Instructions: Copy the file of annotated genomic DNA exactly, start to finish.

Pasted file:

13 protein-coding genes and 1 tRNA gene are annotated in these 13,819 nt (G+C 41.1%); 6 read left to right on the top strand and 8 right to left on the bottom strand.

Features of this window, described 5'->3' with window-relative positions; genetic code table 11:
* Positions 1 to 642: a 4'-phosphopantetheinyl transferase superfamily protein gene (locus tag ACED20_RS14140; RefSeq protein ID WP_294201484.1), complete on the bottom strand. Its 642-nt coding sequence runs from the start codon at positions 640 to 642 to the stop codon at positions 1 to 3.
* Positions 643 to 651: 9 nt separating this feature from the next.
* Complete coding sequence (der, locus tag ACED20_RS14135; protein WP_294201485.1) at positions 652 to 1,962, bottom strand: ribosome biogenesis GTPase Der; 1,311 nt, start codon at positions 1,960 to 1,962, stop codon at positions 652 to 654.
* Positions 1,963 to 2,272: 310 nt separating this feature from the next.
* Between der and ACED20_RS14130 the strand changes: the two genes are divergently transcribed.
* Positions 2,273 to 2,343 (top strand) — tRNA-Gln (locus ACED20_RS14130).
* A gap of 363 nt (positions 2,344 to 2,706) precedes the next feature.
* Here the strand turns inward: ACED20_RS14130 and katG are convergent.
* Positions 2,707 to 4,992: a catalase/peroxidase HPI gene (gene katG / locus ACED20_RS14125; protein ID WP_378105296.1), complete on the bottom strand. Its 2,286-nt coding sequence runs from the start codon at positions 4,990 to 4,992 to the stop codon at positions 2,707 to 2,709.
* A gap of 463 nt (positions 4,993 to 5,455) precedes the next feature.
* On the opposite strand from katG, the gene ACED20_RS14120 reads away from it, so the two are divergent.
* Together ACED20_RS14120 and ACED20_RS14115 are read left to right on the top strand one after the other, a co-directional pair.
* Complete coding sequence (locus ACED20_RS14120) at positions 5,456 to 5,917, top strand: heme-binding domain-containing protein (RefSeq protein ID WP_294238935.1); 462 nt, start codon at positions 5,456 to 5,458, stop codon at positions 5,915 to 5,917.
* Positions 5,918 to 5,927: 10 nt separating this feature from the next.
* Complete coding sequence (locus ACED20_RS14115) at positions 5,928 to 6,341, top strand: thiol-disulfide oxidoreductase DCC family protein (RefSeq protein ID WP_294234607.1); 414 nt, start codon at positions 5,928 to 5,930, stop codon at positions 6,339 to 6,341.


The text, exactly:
13 protein-coding genes and 1 tRNA gene are annotated in these 13,819 nt (G+C 41.1%); 6 read left to right on the top strand and 8 right to left on the bottom strand.

Features of this window, described 5'->3' with window-relative positions; genetic code table 11:
* Positions 1 to 642: a 4'-phosphopantetheinyl transferase superfamily protein gene (locus tag ACED20_RS14140; RefSeq protein ID WP_294201484.1), complete on the bottom strand. Its 642-nt coding sequence runs from the start codon at positions 640 to 642 to the stop codon at positions 1 to 3.
* Positions 643 to 651: 9 nt separating this feature from the next.
* Complete coding sequence (der, locus tag ACED20_RS14135; protein WP_294201485.1) at positions 652 to 1,962, bottom strand: ribosome biogenesis GTPase Der; 1,311 nt, start codon at positions 1,960 to 1,962, stop codon at positions 652 to 654.
* Positions 1,963 to 2,272: 310 nt separating this feature from the next.
* Between der and ACED20_RS14130 the strand changes: the two genes are divergently transcribed.
* Positions 2,273 to 2,343 (top strand) — tRNA-Gln (locus ACED20_RS14130).
* A gap of 363 nt (positions 2,344 to 2,706) precedes the next feature.
* Here the strand turns inward: ACED20_RS14130 and katG are convergent.
* Positions 2,707 to 4,992: a catalase/peroxidase HPI gene (gene katG / locus ACED20_RS14125; protein ID WP_378105296.1), complete on the bottom strand. Its 2,286-nt coding sequence runs from the start codon at positions 4,990 to 4,992 to the stop codon at positions 2,707 to 2,709.
* A gap of 463 nt (positions 4,993 to 5,455) precedes the next feature.
* On the opposite strand from katG, the gene ACED20_RS14120 reads away from it, so the two are divergent.
* Together ACED20_RS14120 and ACED20_RS14115 are read left to right on the top strand one after the other, a co-directional pair.
* Complete coding sequence (locus ACED20_RS14120) at positions 5,456 to 5,917, top strand: heme-binding domain-containing protein (RefSeq protein ID WP_294238935.1); 462 nt, start codon at positions 5,456 to 5,458, stop codon at positions 5,915 to 5,917.
* Positions 5,918 to 5,927: 10 nt separating this feature from the next.
* Complete coding sequence (locus ACED20_RS14115) at positions 5,928 to 6,341, top strand: thiol-disulfide oxidoreductase DCC family protein (RefSeq protein ID WP_294234607.1); 414 nt, start codon at positions 5,928 to 5,930, stop codon at positions 6,339 to 6,341.